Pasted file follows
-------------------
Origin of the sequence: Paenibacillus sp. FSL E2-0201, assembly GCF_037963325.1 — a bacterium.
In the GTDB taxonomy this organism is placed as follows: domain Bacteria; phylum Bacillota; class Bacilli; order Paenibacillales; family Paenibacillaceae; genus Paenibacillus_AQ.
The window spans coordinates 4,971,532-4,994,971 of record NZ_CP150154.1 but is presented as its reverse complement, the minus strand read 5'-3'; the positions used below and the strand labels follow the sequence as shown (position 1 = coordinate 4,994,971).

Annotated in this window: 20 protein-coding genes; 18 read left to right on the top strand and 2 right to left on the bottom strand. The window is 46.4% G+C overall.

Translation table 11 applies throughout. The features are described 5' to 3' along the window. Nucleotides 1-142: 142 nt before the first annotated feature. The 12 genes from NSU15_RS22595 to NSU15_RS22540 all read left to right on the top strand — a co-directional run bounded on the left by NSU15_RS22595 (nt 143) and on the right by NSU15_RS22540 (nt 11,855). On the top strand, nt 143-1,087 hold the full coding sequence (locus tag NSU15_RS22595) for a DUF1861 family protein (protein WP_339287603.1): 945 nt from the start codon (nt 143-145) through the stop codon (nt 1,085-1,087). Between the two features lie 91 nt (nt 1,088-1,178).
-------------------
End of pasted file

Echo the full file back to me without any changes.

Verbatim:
Origin of the sequence: Paenibacillus sp. FSL E2-0201, assembly GCF_037963325.1 — a bacterium.
In the GTDB taxonomy this organism is placed as follows: domain Bacteria; phylum Bacillota; class Bacilli; order Paenibacillales; family Paenibacillaceae; genus Paenibacillus_AQ.
The window spans coordinates 4,971,532-4,994,971 of record NZ_CP150154.1 but is presented as its reverse complement, the minus strand read 5'-3'; the positions used below and the strand labels follow the sequence as shown (position 1 = coordinate 4,994,971).

Annotated in this window: 20 protein-coding genes; 18 read left to right on the top strand and 2 right to left on the bottom strand. The window is 46.4% G+C overall.

Translation table 11 applies throughout. The features are described 5' to 3' along the window. Nucleotides 1-142: 142 nt before the first annotated feature. The 12 genes from NSU15_RS22595 to NSU15_RS22540 all read left to right on the top strand — a co-directional run bounded on the left by NSU15_RS22595 (nt 143) and on the right by NSU15_RS22540 (nt 11,855). On the top strand, nt 143-1,087 hold the full coding sequence (locus tag NSU15_RS22595) for a DUF1861 family protein (protein WP_339287603.1): 945 nt from the start codon (nt 143-145) through the stop codon (nt 1,085-1,087). Between the two features lie 91 nt (nt 1,088-1,178).